Brothers and sisters – the national day of brothers and sisters,


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 So call your brother and sister

You grew up with siblings. You played with them; you fought them. They talked about you (or you talked about them). Mom liked you more; Dad liked them more.

You are now an adult. Do you still have the same fights? Can you write the conversations before they happen? Do you two agree – except on certain topics? Are you talking to your siblings now? And are they still alive so you can talk to them?

She grew up with a brother and sister – they both died long before they were. She was part of a series of siblings and became the only child. Regardless of her childhood experiences with her brother and sister, she took the loss and her memories and put them into action. She started working on memorial jewelry for loss of brother she says: “Mother’s Day and Father’s Day respect living parents.”

 She wants a day to pay homage to the people who grew up with you. These would be the people who will share your bedroom, your clothes, quarrel over the same toys. She also wants a day to remind those siblings who are no longer in your life. She chose April 10, her sister’s birthday.

More than two-thirds of states have recognized National Brother and Sister Day, and Everett is well on his way to making President Bush a national proclamation.

Evart turned all childish feelings towards her siblings into positive action for herself – and for others. What do you do about your childhood feelings for your siblings?

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“Last Tuesday, like every first Tuesday of the month for the last 12 years, I got on my red Suburb and drove four hours straight north on I-95 to Dennis. Why? ”Because my sister Chrissie got up the same four hours ago. “-95 drove south to meet me.” Robin laughs: “I would not miss this Tuesday, even if the Queen of England came to town. We had lunch and spent the day together shopping, exploring new areas, but mostly sitting and talking.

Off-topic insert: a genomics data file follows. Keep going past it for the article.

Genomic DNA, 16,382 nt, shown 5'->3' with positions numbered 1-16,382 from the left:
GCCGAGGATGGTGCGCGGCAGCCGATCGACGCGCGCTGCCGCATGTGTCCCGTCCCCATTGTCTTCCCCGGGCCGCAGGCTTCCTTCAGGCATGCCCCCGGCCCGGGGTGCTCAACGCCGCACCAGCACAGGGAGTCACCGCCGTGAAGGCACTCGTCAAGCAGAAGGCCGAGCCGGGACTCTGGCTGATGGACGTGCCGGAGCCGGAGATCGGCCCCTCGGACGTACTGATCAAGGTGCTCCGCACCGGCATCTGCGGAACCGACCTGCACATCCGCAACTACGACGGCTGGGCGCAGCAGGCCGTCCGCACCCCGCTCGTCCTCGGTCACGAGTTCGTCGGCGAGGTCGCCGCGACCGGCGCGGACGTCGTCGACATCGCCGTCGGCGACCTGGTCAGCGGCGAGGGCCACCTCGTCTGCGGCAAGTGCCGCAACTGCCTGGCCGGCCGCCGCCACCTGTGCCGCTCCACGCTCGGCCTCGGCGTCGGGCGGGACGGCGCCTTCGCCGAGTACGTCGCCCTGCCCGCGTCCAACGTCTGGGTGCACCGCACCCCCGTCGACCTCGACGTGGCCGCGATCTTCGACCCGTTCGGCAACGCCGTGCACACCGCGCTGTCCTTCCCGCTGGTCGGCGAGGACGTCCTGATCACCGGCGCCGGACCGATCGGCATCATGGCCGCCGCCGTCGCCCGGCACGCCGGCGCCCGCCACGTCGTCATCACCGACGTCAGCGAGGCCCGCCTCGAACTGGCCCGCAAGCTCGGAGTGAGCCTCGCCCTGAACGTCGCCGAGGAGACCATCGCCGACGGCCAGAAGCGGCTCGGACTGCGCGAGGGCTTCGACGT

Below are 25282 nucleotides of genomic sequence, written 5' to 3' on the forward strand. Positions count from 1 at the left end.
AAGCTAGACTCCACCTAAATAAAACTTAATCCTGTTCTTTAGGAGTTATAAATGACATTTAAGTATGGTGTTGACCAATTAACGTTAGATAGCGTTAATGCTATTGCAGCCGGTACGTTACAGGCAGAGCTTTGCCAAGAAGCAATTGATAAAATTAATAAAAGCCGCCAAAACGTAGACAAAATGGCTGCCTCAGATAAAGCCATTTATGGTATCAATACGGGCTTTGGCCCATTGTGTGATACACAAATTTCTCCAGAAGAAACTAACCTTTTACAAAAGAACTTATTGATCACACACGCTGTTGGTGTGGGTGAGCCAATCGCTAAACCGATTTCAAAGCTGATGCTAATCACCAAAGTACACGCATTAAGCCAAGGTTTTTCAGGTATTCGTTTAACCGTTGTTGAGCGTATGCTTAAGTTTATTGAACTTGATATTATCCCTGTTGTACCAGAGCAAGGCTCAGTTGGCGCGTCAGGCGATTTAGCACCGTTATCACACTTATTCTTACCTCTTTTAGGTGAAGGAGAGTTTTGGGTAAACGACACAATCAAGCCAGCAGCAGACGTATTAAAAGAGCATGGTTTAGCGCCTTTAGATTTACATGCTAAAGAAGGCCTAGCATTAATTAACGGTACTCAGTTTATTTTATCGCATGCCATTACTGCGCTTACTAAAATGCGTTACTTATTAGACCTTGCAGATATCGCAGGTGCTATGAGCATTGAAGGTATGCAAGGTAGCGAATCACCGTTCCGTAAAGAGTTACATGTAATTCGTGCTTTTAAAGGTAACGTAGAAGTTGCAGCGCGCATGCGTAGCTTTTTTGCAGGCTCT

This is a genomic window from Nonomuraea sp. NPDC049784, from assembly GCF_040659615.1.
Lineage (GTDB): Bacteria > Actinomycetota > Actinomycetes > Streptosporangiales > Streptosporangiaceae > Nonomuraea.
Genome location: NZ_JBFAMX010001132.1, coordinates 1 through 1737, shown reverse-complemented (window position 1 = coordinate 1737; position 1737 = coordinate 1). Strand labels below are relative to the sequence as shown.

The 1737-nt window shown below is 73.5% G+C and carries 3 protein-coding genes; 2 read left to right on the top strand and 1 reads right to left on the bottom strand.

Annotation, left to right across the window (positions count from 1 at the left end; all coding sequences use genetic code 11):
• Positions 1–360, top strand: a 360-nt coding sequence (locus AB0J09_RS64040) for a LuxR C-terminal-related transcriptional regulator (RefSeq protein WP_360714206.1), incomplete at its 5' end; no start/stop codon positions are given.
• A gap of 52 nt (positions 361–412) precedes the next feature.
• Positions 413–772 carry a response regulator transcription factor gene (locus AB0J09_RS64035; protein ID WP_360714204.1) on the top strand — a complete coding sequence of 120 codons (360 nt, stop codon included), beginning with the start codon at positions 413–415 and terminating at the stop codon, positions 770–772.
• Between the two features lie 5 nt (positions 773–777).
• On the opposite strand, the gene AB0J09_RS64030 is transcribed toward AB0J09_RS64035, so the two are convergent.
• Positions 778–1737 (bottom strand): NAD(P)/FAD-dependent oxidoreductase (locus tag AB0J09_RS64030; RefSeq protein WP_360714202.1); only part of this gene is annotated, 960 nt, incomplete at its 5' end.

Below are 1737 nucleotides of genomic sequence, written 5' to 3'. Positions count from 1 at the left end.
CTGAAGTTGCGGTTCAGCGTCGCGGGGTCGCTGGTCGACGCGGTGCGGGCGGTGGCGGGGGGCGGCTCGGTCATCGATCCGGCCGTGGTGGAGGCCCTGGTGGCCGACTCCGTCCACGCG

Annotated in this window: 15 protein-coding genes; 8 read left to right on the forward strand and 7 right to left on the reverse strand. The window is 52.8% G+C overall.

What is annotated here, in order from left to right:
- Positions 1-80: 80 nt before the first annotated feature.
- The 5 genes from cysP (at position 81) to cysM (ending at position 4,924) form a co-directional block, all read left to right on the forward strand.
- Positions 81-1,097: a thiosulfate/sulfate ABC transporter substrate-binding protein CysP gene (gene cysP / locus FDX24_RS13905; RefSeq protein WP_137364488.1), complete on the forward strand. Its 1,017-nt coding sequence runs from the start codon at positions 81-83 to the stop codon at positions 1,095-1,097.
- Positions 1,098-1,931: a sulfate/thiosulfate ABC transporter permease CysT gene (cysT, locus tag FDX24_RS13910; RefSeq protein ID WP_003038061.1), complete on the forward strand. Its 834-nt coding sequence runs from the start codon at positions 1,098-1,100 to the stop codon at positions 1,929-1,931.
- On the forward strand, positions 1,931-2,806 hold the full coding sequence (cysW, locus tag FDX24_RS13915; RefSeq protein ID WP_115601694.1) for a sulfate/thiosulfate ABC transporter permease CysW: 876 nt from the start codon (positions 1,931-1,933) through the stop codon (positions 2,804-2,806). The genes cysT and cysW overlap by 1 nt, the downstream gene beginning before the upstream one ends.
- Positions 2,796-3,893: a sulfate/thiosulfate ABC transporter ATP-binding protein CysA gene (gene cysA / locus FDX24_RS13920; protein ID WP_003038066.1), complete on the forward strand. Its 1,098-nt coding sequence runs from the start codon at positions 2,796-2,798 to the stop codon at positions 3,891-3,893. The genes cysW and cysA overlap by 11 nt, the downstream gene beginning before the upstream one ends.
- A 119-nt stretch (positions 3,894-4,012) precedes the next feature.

Robin and Chrissies, married women in the middle of life, have agreed on a work schedule so that they can spend this special time together each month.

“We have not always been so close”

 There were more than 30 years when we did not go to our backyard to spend time together. Mom always wanted us to be close, but when we were little, she was 15 months older than me. ., we argued about everything, I always cried. When we were teenagers, she was mean to me when I lent her clothes, make-up, or jewelry. Granted, I did not always ask first, but in the  memorial Jewelry for loss of husband

We went on our way to college. We visited our parents twice a year for Thanksgiving and Easter. These were the only moments when our children could see each other and play with each other.

But then something changed at our mother’s funeral; it was almost magical. As we stood over her coffin, it was as if her hand came up to us and grabbed and hugged us. “That hug changed our lives.

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Chrissies has never heard of National Brother and Sister Day. “I think that’s a great idea, at least for now. How would you feel before your mother died? I’m ashamed to say it, but I think I would laugh. “Why would you want to celebrate a day for someone I do not really care about?

Ninety-five percent of Americans grow up with at least one sibling

 It’s a huge statistic, but so little attention is paid to such an important relationship. Most adults go on with their lives, ignoring their siblings or taking their existence for granted, as Chrissies and Robin did before their mother died.

Do not take your siblings for granted. Whether you choose them as friends, they are yours for life. Send them a card, call or email them on April 10 to thank them for being your brother or sister.


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